June Jumping

I see June as jumping over spring. We went from low 50 degree temps to mid 90s overnight. Not sure what to make of this abbreviated spring. I’m not sure what to make of myself either. I all but stopped running (eleven miles for the entire month). Even when I was home on Monhegan I didn’t lace up. My only saving grace is I’m to start training for a half in July. Sigh…

Here are the books:

Fiction –

  • American Pastoral by Philip Roth ~ in honor of Father’s Day (AB)
  • Under the Gypsy Moon ~ by Lawrence Thornton
  • The Key to Rebecca by Ken Follett

Nonfiction –

  • Death, Taxes and Leaky Waders by John Gierach
  • Provence by Ford Madox Ford (DNF)

Series Continuations –

  • Cider with Rosie (illustrated) by Laurie Lee
  • Henry James: the Middle Year by Leon Edel (not finished yet)

For the Early Review program for LibraryThing:

  • Upstream: Searching for Wild Salmon, From River to Table by Langdon Cook
  • The World Broke in Two by Brian Goldstein (not finished yet)

Here are the short stories –

  • “Artie Glick in a Family Way” by Joseph Epstein
  • “Executor” by Joseph Epstein
  • “Mendocino” by Ann Packer
  • “Babies” by Ann Packer
  • “General Markman’s Last Stand” by Tom Paine
  • “The Spoon Children” by Tom Paine
  • “Someone to Watch Over Me” by Richard Bausch
  • “Aren’t You Happy for Me?” by Richard Bausch

Under the Gypsy Moon

Thornton, Lawrence. Under the Gypsy Moon. New York: Doubleday, 1990.

Reason read: Federico Garcia Lorca was born in June (1898).

Despite being a little over 210 pages long, Under the Gypsy Moon packs a powerful punch. Magical realism flows in and out of historical events creating a spellbinding and dramatic love story. Joaquin Wolf becomes a politically motivated writer after the Spanish Civil War. He meets and begins a relationship with narrator, Ursula Krieger, who carries her own demons of war. Together they struggle against fascism using Federico Garcia Lorca as a their guide. His poetry is the symbol of courage they embrace, allowing them to rise above the despair.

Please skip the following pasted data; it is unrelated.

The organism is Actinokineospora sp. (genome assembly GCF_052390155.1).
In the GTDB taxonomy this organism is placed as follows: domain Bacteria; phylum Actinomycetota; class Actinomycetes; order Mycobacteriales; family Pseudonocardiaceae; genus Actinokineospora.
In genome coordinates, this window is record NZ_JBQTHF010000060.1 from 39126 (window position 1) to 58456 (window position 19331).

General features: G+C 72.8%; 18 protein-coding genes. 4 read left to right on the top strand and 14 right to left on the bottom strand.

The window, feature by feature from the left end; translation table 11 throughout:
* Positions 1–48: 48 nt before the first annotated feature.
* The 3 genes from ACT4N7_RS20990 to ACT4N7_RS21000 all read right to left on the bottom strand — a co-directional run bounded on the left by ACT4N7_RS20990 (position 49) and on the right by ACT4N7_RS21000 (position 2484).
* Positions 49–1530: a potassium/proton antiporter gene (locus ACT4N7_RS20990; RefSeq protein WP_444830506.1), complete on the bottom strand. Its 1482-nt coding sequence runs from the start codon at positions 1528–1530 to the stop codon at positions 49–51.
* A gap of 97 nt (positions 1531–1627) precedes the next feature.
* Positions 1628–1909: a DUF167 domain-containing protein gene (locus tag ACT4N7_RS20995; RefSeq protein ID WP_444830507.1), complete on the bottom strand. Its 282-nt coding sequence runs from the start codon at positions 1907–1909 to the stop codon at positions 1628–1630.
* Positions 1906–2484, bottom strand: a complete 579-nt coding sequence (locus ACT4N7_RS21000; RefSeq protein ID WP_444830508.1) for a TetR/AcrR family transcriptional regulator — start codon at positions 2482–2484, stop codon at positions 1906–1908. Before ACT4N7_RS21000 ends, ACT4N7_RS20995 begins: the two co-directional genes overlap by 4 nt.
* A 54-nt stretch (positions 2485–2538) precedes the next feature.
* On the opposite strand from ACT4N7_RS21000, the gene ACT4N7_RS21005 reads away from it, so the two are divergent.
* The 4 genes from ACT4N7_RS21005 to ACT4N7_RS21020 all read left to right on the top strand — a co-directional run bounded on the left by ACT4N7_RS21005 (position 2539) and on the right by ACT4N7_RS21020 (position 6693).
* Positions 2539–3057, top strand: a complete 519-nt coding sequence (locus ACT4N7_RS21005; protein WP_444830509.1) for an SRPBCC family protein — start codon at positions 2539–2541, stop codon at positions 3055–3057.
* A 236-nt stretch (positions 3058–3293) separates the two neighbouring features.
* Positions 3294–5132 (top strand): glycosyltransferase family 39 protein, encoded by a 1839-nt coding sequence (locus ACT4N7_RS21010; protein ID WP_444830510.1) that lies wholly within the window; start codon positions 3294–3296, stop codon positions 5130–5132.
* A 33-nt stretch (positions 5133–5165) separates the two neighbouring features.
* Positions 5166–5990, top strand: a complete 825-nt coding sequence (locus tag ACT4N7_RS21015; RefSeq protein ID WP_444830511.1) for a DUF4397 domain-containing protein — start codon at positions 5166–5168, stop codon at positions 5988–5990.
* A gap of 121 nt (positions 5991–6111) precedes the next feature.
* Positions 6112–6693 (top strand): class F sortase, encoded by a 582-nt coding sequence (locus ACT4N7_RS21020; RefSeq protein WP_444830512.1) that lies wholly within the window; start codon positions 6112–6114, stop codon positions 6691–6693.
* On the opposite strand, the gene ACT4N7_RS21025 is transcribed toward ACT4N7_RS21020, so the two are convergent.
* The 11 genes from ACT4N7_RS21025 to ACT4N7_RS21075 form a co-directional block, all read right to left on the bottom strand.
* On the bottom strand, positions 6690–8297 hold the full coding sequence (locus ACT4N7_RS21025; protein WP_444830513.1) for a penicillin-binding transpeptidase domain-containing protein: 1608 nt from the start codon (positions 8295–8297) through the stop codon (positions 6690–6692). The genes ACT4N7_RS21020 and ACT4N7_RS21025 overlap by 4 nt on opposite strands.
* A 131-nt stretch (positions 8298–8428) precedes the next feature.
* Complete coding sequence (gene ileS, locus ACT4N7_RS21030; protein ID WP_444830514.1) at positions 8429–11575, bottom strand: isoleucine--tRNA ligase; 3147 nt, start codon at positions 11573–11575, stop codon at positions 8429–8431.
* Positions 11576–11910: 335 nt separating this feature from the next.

Line I liked, “Poverty gnaws at the body before it feasts on the mind” (p 54).

Author fact: Thornton also wrote Imagining Argentina, also on my list.

Book trivia: Under the Gypsy Moon is short, barely over 200 pages. I read it in a weekend.

Nancy said: Under the Gypsy Moon is one of two fictions in which Guernica plays a part.

BookLust Twist: from Book Lust To Go in the chapter called simply “Guernica” (p 89).


June Jitterbugs

May was a month of real struggle. Suicides, known and unknown, sucked the life out of my psyche and I had a hard time staying afloat myself. I became obsessed with the sinking of the Lusitania and devoured every documentary I could find. Yet, I was unsure of my own mind’s footing; enough so I couldn’t trust me or myself to stand at Monhegan’s cliff edge. A first for me. Upon returning home I found myself amazed to be so relieved at being landlocked once again.

Here are the books I have planned for June:

Fiction:

  • Under the Gypsy Moon by Lawrence Thornton
  • Key to Rebecca by Ken Follett
  • American Pastoral by Philip Roth (AB)

Nonfiction:

  • Provence: by Ford Madox Ford
  • Another Lousy Day in Paradise by John Gierach ~ June is Fishing Month

Short Stories (June is Short Story Month):

  • “Artie Glick in a Family Way” by Joseph Epstein
  • “The Executor” by Joseph Epstein
  • “Mendocino” by Ann Packer
  • “Babies” by Ann Packer
  • “The Spoon Children” by Tom Paine
  • “Gentleman Markman’s Last Stand” by Tom Paine

Series Continuations:

  • Cider with Rosie by Laurie Lee
  • Henry James: the Middle Years by Leon Edel

Early Review for LibraryThing (maybe – I haven’t received it yet):

  • Upstream by Langdon Cook